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Angels We Have Heard On High

EAngels we have heard on high,
Singing sweetly o’er the plains,
And the mountains in reply,
Echoing their joyous strains

Gloria, in excelsis Deo!
Gloria, in excelsis Deo!

Introduction

Apparently, the French people love to sing at Christmas, as this will be the third hymn (if my calculations are correct) originating from that country. You can find numerous Chants de Noël (Christmas Carols) from France in most English-language hymnals. Among them is the well-known Angels We Have Heard On High, with its notoriously lung-taxing refrain.

I cannot count the number of times my sisters and I would belt out this lovely hymn, straining our voices and gasping for breath at the end of the chorus. We created harmonies, changed the tune, switched the style from classical to country to pop to opera, and more. Our high school choir sang an arrangement of the song at one point, and our director told us to act like “500 pounds monks” as we sang.

Enough said, let’s get to the actual discussion of this jubilant Christmas carol!

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Shepherds why this jubilee
Why your joyous strains prolong?
What the gladsome tidings be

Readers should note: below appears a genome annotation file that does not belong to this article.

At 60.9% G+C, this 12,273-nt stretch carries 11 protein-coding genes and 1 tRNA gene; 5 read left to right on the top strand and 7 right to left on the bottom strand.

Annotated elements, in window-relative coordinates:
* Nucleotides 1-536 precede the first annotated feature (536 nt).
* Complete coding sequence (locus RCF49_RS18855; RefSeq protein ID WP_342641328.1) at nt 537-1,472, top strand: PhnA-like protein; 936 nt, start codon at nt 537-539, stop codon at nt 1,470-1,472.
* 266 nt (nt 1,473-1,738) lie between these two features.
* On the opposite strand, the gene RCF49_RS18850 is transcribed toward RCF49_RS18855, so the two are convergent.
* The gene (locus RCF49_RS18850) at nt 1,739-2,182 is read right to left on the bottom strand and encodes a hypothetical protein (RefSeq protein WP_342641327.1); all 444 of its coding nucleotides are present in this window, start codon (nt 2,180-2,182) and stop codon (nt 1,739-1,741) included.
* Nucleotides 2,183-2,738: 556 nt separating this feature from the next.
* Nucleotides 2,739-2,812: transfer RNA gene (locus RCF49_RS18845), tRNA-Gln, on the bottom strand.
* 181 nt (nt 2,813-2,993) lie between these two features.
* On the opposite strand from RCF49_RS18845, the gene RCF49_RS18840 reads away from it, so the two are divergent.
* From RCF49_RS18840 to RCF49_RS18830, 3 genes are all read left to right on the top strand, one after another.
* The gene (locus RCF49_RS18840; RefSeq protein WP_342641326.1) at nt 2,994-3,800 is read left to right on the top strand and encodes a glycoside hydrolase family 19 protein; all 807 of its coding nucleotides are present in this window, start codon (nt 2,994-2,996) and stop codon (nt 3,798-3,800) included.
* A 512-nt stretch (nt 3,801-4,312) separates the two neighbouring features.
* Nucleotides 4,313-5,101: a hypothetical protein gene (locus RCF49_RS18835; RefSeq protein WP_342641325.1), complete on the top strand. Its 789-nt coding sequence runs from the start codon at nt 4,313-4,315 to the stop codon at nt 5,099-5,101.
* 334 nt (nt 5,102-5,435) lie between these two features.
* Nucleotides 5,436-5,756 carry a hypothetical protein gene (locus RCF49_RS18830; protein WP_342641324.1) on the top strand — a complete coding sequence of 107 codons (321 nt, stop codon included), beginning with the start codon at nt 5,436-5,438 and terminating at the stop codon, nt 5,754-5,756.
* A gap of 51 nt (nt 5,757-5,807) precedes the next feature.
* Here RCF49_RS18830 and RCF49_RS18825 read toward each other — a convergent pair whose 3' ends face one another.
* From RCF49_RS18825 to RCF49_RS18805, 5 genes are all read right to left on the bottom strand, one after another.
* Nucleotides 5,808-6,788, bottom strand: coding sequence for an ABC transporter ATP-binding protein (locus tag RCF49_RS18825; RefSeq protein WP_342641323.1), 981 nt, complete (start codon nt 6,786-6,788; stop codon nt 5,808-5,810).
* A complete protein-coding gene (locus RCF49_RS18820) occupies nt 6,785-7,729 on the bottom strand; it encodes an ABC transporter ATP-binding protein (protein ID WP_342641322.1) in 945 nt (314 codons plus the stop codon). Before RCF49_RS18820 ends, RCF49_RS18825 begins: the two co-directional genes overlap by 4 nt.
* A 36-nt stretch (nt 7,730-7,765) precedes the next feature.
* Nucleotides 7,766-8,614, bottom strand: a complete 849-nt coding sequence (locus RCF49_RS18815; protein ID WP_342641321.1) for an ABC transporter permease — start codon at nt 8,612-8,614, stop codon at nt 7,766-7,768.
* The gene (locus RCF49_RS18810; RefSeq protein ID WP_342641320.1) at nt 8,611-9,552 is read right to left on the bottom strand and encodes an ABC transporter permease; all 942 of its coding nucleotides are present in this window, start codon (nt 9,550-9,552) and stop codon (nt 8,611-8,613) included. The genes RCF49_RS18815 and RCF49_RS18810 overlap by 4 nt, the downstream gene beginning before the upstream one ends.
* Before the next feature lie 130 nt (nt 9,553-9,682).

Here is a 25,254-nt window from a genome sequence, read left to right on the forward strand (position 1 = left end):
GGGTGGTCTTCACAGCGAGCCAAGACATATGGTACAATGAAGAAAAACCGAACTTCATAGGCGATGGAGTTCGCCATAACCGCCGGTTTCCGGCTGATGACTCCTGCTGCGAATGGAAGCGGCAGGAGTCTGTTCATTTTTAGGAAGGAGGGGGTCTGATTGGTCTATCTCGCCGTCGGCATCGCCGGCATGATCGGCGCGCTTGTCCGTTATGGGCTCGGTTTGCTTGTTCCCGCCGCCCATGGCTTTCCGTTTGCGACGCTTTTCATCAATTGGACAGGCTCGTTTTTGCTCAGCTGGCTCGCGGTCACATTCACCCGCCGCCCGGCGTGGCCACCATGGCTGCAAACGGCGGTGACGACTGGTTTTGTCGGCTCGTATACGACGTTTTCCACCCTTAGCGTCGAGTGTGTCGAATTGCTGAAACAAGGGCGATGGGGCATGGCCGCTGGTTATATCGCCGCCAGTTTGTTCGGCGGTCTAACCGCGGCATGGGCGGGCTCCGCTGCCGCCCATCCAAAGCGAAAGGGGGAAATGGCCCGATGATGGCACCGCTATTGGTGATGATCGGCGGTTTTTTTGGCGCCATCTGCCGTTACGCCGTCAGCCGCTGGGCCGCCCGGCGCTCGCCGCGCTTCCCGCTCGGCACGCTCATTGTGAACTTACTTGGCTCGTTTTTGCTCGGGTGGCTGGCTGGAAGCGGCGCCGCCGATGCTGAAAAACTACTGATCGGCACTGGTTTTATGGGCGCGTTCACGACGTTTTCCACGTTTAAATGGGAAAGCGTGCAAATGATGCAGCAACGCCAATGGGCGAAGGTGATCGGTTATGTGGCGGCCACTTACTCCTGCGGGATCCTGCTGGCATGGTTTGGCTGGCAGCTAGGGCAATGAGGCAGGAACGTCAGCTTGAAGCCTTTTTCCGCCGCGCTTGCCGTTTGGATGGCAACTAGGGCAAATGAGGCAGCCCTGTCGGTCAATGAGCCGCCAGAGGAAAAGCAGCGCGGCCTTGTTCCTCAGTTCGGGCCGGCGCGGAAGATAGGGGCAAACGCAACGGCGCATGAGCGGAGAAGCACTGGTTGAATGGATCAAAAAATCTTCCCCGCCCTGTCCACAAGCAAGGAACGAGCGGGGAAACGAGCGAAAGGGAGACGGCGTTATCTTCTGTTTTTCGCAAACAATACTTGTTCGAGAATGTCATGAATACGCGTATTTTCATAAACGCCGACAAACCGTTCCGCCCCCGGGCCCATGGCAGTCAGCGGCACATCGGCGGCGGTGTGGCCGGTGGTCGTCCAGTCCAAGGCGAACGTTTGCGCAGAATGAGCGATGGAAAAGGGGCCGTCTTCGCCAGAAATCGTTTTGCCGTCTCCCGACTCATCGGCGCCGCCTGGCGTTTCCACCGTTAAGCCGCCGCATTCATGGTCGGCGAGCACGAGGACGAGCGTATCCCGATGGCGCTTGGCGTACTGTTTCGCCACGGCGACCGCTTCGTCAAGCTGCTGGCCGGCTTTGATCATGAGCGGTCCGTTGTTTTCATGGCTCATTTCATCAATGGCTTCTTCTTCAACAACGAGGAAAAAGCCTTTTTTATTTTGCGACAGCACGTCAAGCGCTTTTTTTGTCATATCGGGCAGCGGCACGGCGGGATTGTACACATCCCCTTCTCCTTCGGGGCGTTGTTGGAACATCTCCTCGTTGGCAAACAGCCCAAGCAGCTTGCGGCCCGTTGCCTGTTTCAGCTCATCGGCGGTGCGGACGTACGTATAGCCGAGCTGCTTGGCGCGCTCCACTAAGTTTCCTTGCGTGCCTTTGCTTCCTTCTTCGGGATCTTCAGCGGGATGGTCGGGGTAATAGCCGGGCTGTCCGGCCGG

Which inspire your heavenly song?

Gloria, in excelsis Deo!
Gloria, in excelsis Deo!

History of the Hymn

Angels We Have  Heard On High is a traditional French hymn bearing the title “Les Anges Dans Nos Campagnes.”

Although some early descriptions state that the original carol was an “old noel from Lorraine,” many contend that it actually dates from either the eighteenth or nineteenth centuries. As regards its first printed apearance, some beleive that it was published in North America in Nouveau recueil de cantiques (New Hymnal) for the Diocese of Quebec in 1819. Others point to Abbe Lambillottee’s Choix de cantigues sur des airs nouveaux in 1842, and interviews with elderly French-Canadian singers for a 1907 book by Ernest Myrand found that, while none remembered the carol from their childhood, they did remember it becoming popular in the 1840s.